Patterns and parallels.  The novel concludes with Clym on the same tumulus that Eustacia had stood on; use of minor characters.

First and third person: different responses to different narrators.  Minor characters (as intradiegetic narrators, listed under ‘Narrative’), narrate and give information: Venn narrates Thomasin’s marriage (220) but does not hear everything (223); Christian narrates the Susan Nonsuch&Eustacia events in church (235); Christian  (282); Christian tells Clym that his mother had been on her way to see him (380); Venn narrates the recent events on the heath (432); Charlie relates the wedding celebrations (471/2); Captain Vye on Wildeve’s fortune (362); Johnny Nonsuch tells Clym that his mother ‘was coming away’ (383, 386)

Authorial comment: Omniscient narrator on the nature of Eustacia (118) and also (274) on Wildeve’s ‘To be yearning for the difficult, to be weary of that offered; to care for the remote, to dislike the near; it was Wildeve’s nature always’; cynical comments that marriage cures love (256) and on ‘the mire of marriage’ (394)and, through Clym’s words, ‘the greatest blessings vouchsafed to us are not very valuable’ (316)

Dialogue, dialect and accent: ‘there are dialogues of true and quaint humour’ (Saturday Review 1879).  Examples needed.   The rustic dialogue is not always realistic e.g. Christian says the dice ‘be powerful rulers of us all’

Prophetic: ‘sons must be blind if they will’ (273); ‘he will rue it someday, and think of me’ (276); ‘it was an error which afterwards helped to cause more misfortune than treble the loss in money could have done’ (295);Eustacia: There is evil in store for me.’ (368)

Nature described: wind 104-5 in a musical metaphor.  The rare courser on the heath (141); MrsYeobright’s last journey (351) and when Clym sets out (355); Clym on the heath

Pathetic fallacy:MrsYeobright glanced round at the dark sky, at the hills, at the perishing bonfires…’ (90); the wind and Eustacia’s sigh (106).  The singing Pollard was ‘as if the night sang dirges with clenched teeth’ (137)..’How mournfully the wind blows round us now’ (139); ‘nest of vivid green…’ (264); Clym goes and the imagery is of amputation (268); The houses are stifling and the sun brands the heath – oppressive(337-8); The trees are battered as MrsYeobright is. (339-340); ‘The gloom of the night was funereal; all nature seemed clothed in crape.’ (419); ‘oozing lumps of fleshy fungi, which at this season lay scattered about the heath like the rotten liver and lungs of some colossal animal’ (420); ‘Never was harmony more perfect than between the chaos of her mind and the chaos of the world without’ (420); ‘The wind rasped and scraped at the corners of the house’ (424); ‘the storm … breathe into the chimney strange low utterances that seemed to be the prologue to some tragedy.’ (428)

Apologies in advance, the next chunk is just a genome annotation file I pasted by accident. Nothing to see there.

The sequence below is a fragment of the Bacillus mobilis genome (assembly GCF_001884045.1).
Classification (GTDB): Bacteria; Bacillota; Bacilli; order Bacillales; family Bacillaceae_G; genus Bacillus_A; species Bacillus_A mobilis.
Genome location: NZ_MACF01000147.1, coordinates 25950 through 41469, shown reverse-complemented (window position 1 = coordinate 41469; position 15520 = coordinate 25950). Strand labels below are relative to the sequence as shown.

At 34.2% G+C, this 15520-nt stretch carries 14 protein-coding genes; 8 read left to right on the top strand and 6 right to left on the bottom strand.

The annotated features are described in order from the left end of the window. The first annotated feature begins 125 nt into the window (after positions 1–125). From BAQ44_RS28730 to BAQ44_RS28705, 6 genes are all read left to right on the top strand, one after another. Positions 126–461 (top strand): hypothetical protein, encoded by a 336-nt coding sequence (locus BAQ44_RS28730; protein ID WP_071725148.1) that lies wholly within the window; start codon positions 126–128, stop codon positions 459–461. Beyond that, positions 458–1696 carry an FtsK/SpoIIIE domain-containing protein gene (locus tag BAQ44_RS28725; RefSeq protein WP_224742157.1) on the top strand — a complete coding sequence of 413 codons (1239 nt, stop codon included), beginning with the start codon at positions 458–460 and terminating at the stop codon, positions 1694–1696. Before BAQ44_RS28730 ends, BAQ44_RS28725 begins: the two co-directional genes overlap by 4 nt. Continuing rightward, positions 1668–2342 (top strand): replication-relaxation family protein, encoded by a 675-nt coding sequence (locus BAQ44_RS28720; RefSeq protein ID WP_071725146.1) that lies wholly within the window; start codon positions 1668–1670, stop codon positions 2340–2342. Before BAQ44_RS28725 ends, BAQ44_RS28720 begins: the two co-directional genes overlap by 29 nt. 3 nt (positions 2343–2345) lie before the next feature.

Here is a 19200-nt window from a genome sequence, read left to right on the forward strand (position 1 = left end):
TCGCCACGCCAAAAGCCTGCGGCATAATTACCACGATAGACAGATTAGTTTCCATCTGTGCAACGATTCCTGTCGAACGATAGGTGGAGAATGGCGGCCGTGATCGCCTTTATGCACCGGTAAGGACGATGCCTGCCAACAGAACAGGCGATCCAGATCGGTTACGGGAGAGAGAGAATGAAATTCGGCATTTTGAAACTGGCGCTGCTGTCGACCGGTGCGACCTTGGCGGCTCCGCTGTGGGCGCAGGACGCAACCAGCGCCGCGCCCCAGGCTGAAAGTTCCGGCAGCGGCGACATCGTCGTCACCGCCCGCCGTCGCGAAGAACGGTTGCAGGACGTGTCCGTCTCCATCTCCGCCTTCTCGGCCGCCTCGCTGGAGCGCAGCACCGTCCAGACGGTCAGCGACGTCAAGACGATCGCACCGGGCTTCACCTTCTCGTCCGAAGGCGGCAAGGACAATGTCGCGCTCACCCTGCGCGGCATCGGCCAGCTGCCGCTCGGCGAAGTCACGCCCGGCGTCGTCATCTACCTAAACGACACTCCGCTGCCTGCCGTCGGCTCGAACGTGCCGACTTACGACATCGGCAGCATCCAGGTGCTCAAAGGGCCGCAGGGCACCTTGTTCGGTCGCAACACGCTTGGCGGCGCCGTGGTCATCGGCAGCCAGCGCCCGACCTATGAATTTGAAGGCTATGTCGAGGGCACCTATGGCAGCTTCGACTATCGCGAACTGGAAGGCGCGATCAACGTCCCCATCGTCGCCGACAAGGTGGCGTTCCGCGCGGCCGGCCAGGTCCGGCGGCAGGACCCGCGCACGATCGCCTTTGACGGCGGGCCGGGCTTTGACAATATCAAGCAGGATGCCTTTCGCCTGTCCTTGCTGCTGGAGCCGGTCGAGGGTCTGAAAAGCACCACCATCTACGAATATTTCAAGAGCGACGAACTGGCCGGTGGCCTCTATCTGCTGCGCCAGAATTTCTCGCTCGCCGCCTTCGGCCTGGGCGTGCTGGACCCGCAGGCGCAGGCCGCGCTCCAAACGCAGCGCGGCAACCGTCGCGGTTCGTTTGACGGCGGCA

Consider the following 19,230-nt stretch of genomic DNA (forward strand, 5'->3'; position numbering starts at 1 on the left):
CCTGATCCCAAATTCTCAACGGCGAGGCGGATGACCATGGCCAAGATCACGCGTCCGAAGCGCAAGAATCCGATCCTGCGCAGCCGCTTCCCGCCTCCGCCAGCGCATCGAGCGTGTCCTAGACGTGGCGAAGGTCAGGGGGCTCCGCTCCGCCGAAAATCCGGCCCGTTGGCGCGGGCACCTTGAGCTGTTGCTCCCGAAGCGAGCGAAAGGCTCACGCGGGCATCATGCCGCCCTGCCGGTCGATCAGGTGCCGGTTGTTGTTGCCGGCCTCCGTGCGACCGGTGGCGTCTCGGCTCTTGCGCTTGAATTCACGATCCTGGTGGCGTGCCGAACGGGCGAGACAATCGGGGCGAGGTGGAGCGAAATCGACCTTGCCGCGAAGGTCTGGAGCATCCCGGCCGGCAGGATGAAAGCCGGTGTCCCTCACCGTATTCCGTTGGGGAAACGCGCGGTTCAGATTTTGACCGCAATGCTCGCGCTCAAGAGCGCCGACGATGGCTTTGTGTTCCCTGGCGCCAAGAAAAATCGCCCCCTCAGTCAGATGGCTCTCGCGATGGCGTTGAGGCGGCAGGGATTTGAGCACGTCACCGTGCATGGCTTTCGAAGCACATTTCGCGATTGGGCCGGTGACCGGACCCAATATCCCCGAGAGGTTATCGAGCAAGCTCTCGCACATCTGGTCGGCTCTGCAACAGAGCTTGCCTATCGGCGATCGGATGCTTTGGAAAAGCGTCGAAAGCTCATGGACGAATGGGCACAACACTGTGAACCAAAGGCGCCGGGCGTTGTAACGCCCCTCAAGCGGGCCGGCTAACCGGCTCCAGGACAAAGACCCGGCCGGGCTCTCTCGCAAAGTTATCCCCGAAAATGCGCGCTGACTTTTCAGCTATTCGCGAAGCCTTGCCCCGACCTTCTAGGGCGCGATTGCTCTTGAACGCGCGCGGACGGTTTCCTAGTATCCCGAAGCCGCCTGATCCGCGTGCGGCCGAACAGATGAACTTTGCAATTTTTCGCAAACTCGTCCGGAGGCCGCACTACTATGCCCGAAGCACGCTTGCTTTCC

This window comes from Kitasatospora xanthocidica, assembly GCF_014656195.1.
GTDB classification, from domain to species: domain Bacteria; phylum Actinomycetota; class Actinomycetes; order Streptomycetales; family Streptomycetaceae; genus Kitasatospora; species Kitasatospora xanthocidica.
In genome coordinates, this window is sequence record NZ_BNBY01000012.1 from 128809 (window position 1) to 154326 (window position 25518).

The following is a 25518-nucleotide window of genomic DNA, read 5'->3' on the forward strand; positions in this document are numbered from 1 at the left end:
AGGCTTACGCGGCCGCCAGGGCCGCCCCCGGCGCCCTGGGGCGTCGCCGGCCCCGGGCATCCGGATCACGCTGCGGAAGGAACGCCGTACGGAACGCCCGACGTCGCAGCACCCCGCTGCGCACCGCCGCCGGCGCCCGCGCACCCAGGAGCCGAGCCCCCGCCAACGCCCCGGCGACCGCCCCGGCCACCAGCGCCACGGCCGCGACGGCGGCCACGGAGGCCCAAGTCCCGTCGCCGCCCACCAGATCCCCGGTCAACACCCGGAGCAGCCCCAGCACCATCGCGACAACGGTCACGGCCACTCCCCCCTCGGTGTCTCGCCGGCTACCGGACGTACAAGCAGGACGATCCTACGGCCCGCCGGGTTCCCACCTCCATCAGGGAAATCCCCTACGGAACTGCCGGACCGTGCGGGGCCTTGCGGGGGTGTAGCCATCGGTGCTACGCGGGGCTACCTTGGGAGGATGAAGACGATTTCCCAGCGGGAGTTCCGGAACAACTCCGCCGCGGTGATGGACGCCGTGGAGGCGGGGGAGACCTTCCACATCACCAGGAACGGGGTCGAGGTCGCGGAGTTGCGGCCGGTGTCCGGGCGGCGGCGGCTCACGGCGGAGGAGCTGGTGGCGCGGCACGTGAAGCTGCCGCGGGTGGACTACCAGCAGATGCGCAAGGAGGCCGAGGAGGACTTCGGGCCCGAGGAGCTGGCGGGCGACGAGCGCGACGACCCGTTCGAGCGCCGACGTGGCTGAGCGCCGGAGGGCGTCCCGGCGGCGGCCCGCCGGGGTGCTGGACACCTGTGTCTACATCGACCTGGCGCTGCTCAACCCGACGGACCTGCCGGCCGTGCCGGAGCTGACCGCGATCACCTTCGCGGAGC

Dramatic irony: Venn’s assumption ‘that Eustacia was somehow the cause of Wildeve’s carelessness’ (134); We know how Eustacia uses Venn to deliver the letter against his own interests and how Wildeve fails to appreciate the circumstances (211); Clym does not know his mother called (372) and bewails the fact she didn’t (375).

Dramatic impact: The sound of the serpent advanced onto the heath (188); Eustacia’s soliloquy (421); Thomasin and Captain Vye arrive at Clym’s – raising the tension (426 – 7); direct speech.

Tragedy and the Classical Unities – see section on Tragedy

Satire: ‘he produced a stone jar, which threw a warm halo over matters at once’ (97); of the sweethearts in the making of mumming costumes and other comments on the traditional character parts (179)

Social Realism of the 19c novel – a style that sought to replicate everyday life – i.e. recognisable pictures of real life.  One reviewer, at least, thought the novel was not a realistic portrayal of life: ‘We think that he has been injudicious in his invention of characters … if he aimed at making his story in any degree realistic’ (Saturday Review 1879).  Another view, expressed in New Quarterly 1879, was that ‘his pictures of life have a dramatic reality’ and his characters are ‘living creatures.’

Epistolary elements: Letters to Diggory, Eustacia, MrsYeobright.  Hardy wrote on this form of narration: ‘The advantages of the letter system of telling a story are that, hearing what one side has to say, you are led constantly to the imagination of what the other side must be feeling, and at last are anxious to know if the other side does really feel what you imagine.’